Photo Credit: Diovana Papen
Traveler Story: How A Trip To Upstate New York Gave Me Clarity And Peace
I’m a born and bred New Yorker who rarely takes time to appreciate what my state has to offer beyond the incessant rush of the city. Recently, I took a trip upstate New York to Binghamton and Ithaca, which was not only rejuvenating, it gave me clarity and direction after too much flailing.
When the pandemic hurled a curveball at our industry, we fumbled in the dark as we tried to make sense of this unprecedented challenge. The only choice we had was to roll with it, acclimate ourselves to the new normal, and hope to emerge on the other side. While doing what was in my power to appease frazzled clients and property owners day after day, I hurtled toward burnout. A getaway was needed immediately, if not sooner.
My last plane trip was to California in 2019, and with all the stories of the friendly skies becoming hostile with unruly passengers, I wasn’t keen onboarding a flight yet. So on a Wednesday evening, I left my office and boarded a bus at Port Authority.
Only two people knew exactly where I was going, and I liked it that way.
Soon enough, the skyscrapers transformed into rolling hills, dense forests, and dark, winding roads which would have been disorienting for a less seasoned driver. Fortunately, ours knew the route well.
When I stepped off the bus, petrichor enveloped me in its embrace, and I could already feel the stress melting away. Binghamton was about as different from New York City as could be; smaller and frozen in the past, with none of the cutting edge architecture and hustle. It had a sleepy, but charming quality, and you could visualize the horse-drawn carriages ambling through the cobblestone streets once upon a time.
When my friend Dan picked me up from the station and drove me to my inn, I rolled the car window down all the way, treating myself to more of that fresh, earthy scent. Once we were out of the downtown area, there was nothing ahead of us but open road. A chill accompanied nightfall, a solemn reminder that summer was in its last act.
It was almost impossible to get anywhere without a car in upstate New York, and being a city brat, I wasn’t in any rush to renew my driver’s license, so I could rent one.
If I wanted to eat someplace near the inn, I had to walk down a steep hill and cut through a couple of parking lots to get to the restaurants. If I wanted to venture beyond, Dan was happy to take me, just as he’d done my two previous visits. We were opposites in many ways, but we were joined by our decency, creativity and lust for life. There was magic whenever we joined forces, and this time proved to be no different.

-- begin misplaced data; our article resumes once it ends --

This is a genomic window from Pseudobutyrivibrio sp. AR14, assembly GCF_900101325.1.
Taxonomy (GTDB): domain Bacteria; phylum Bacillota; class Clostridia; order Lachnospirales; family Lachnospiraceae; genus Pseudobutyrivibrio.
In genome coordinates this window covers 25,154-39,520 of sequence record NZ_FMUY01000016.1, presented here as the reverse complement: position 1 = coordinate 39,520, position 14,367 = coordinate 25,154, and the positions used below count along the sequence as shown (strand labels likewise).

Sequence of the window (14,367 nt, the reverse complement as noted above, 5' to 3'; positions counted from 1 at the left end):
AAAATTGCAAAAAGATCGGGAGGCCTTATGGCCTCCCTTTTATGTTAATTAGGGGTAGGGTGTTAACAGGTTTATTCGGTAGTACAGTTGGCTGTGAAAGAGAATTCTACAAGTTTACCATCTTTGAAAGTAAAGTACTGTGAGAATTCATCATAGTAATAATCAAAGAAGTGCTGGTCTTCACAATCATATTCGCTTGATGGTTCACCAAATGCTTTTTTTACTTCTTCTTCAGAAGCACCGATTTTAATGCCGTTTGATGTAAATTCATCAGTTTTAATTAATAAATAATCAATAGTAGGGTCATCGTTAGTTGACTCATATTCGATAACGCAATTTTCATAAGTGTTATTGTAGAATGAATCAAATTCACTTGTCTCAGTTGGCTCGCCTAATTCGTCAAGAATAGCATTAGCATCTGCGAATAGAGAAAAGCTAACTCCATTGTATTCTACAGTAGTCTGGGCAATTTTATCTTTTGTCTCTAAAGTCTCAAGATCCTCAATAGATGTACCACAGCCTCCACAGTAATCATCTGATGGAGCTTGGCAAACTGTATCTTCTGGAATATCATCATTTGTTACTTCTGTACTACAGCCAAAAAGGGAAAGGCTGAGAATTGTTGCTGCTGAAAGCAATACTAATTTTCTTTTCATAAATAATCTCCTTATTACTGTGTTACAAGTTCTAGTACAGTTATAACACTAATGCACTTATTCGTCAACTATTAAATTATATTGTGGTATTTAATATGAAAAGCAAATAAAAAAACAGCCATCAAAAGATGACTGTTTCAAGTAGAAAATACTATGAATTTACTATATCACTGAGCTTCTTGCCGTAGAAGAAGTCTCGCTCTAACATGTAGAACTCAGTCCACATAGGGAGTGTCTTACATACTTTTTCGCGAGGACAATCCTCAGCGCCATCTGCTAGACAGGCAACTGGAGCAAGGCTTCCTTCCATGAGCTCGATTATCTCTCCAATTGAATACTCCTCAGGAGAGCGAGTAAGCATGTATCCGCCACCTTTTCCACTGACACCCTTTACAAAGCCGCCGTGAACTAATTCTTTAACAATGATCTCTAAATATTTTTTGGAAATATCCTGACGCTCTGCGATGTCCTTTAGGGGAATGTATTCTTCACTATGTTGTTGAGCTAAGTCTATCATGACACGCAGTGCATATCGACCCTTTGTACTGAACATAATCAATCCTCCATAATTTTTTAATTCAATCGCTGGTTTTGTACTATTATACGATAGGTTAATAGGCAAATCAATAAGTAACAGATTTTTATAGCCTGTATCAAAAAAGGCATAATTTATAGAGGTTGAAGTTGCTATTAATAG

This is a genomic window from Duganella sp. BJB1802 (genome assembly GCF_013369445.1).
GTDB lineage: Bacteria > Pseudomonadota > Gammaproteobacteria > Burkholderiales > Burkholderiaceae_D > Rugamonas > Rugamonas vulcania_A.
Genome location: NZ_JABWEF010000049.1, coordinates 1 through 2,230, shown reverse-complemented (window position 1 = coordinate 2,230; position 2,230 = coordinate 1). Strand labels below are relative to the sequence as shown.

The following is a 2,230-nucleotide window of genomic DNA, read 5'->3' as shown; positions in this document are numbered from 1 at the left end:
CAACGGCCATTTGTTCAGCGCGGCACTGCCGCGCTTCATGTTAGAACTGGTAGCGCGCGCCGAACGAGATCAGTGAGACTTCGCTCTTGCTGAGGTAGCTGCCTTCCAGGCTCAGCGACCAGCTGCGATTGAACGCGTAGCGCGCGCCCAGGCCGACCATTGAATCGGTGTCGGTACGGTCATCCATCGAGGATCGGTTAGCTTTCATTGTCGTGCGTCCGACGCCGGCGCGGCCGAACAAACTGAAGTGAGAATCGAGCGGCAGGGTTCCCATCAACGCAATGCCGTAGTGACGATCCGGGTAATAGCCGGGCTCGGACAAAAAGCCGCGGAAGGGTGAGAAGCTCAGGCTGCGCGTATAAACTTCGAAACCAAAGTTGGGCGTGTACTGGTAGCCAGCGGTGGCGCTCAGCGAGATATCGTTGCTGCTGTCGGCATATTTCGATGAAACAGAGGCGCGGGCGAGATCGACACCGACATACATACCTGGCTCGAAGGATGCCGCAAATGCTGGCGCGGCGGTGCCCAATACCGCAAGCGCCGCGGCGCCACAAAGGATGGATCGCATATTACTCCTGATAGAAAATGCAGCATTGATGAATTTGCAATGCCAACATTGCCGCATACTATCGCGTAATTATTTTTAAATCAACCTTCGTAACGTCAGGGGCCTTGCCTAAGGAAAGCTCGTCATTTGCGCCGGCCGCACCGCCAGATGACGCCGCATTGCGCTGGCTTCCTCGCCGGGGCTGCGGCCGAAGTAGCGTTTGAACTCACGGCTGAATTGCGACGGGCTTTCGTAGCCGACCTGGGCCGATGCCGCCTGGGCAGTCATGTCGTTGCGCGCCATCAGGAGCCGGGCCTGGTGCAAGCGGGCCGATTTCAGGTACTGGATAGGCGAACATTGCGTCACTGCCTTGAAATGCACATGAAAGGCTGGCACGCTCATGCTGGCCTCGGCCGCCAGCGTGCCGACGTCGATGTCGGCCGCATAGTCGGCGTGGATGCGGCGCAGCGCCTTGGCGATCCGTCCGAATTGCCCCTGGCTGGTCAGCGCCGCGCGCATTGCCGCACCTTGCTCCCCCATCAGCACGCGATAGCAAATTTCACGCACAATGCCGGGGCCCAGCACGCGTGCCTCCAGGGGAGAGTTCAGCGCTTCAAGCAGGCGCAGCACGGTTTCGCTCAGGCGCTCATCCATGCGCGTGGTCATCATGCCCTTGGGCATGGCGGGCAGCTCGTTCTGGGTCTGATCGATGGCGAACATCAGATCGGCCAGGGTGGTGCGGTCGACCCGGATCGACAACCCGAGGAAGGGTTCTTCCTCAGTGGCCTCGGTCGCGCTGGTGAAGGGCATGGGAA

Upstate New York had been spared by the flooding that impacted other regions, and the blue skies gave me so much life.
The first site of my photo shoot with Dan was a Victorian house not far from Binghamton. It functioned as a bed and breakfast lovingly owned by a Black man and his husband, who were friends of Dan. We had full use of the house, gardens, and gazebo, which provided the perfect backdrop for the vampire theme of our shoot. We didn’t see much of the husband, as he was doing errands, but the Black man was one of the kindest and most lively people I’d ever met. The fact that he owned a spectacular property didn’t make him less humble, and as there weren’t many Black people in the area, let alone gay ones, we clicked instantly.
After a few hours at the Victorian house, our next stop was an old graveyard. Macabre, perhaps, but I found beauty and inspiration in such settings. The stillness and silence gave me time to ponder mortality, which had been weighing on me ever since my aunt died suddenly in July. By the time Dan and I started taking pictures, the pools of gold created by the setting sun made for the perfect ambiance. I was not only pleased with the modeling I did, but how at ease I felt. It made sense that the art I was creating benefited from my relaxed state of mind.
The cherry on top was our drive to the waterfalls of Ithaca, which was much more laid back than Binghamton. People were curious but respectful while Dan and I were shooting, and it didn’t faze them in the slightest that I was sitting on top of a giant rock with nothing on but a pair of angel wings. In fact, it was I who had reservations, throwing a towel over myself in between shooting breaks. The reservations had nothing to do with me being camera shy, and everything to do with my conflicting thoughts on my body. I’d been topless in Manhattan before since it’s legal, but totally nude in the woods? Never.
When I went to the plunge pool at the base of the falls, my reservations went the way of my discarded towel. The water felt great, and even though I’d just gotten my hair pressed a few days ago, I no longer cared about keeping it dry. How cathartic it was to swim as nature made me, in water so clear I could see the eroded pebbles and rocks at the bottom.
At some points, I was still, my back pressed to the falls as they cascaded down my shoulders. Sometimes, I laughed and splashed around with a child’s inhibition. I wanted to bask in this kind of freedom as long as possible, knowing there was nothing comparable back home.
I think the big takeaway for me following this trip to upstate New York is that nature is truly a healer, and there’s more to life than working, paying bills and dying. We’ve got to carve out room for peace, respite, and joy, and those may look different for each of us. There are improvements to be made, but I’m pleased to say that my routine is more balanced now (for example, I no longer check work emails on weekends) and I’m a better person for it.